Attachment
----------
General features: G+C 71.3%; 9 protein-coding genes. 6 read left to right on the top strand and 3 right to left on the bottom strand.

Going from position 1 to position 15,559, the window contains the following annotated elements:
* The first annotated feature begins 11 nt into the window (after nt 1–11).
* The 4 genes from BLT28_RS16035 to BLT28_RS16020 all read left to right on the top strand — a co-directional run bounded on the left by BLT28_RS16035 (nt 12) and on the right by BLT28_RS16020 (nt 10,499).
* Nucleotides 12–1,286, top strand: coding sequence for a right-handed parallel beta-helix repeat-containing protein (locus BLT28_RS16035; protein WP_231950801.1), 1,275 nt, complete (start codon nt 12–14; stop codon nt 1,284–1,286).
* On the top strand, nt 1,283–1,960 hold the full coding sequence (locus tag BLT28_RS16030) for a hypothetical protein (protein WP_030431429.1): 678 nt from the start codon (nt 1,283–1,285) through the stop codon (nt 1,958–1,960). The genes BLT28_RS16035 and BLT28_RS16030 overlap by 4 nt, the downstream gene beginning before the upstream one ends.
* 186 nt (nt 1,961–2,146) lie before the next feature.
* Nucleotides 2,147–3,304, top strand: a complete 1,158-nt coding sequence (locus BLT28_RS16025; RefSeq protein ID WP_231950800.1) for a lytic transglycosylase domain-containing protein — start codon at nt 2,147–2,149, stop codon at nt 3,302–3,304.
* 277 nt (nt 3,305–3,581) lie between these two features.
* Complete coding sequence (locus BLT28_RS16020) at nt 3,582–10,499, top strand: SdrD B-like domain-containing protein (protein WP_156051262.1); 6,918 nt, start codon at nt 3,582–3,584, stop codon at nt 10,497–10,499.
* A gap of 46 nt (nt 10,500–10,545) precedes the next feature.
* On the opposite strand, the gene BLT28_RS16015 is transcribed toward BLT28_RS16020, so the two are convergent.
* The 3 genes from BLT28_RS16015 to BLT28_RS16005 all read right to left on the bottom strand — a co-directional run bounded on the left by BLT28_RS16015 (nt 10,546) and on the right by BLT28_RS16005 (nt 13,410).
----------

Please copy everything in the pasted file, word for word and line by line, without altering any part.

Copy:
General features: G+C 71.3%; 9 protein-coding genes. 6 read left to right on the top strand and 3 right to left on the bottom strand.

Going from position 1 to position 15,559, the window contains the following annotated elements:
* The first annotated feature begins 11 nt into the window (after nt 1–11).
* The 4 genes from BLT28_RS16035 to BLT28_RS16020 all read left to right on the top strand — a co-directional run bounded on the left by BLT28_RS16035 (nt 12) and on the right by BLT28_RS16020 (nt 10,499).
* Nucleotides 12–1,286, top strand: coding sequence for a right-handed parallel beta-helix repeat-containing protein (locus BLT28_RS16035; protein WP_231950801.1), 1,275 nt, complete (start codon nt 12–14; stop codon nt 1,284–1,286).
* On the top strand, nt 1,283–1,960 hold the full coding sequence (locus tag BLT28_RS16030) for a hypothetical protein (protein WP_030431429.1): 678 nt from the start codon (nt 1,283–1,285) through the stop codon (nt 1,958–1,960). The genes BLT28_RS16035 and BLT28_RS16030 overlap by 4 nt, the downstream gene beginning before the upstream one ends.
* 186 nt (nt 1,961–2,146) lie before the next feature.
* Nucleotides 2,147–3,304, top strand: a complete 1,158-nt coding sequence (locus BLT28_RS16025; RefSeq protein ID WP_231950800.1) for a lytic transglycosylase domain-containing protein — start codon at nt 2,147–2,149, stop codon at nt 3,302–3,304.
* 277 nt (nt 3,305–3,581) lie between these two features.
* Complete coding sequence (locus BLT28_RS16020) at nt 3,582–10,499, top strand: SdrD B-like domain-containing protein (protein WP_156051262.1); 6,918 nt, start codon at nt 3,582–3,584, stop codon at nt 10,497–10,499.
* A gap of 46 nt (nt 10,500–10,545) precedes the next feature.
* On the opposite strand, the gene BLT28_RS16015 is transcribed toward BLT28_RS16020, so the two are convergent.
* The 3 genes from BLT28_RS16015 to BLT28_RS16005 all read right to left on the bottom strand — a co-directional run bounded on the left by BLT28_RS16015 (nt 10,546) and on the right by BLT28_RS16005 (nt 13,410).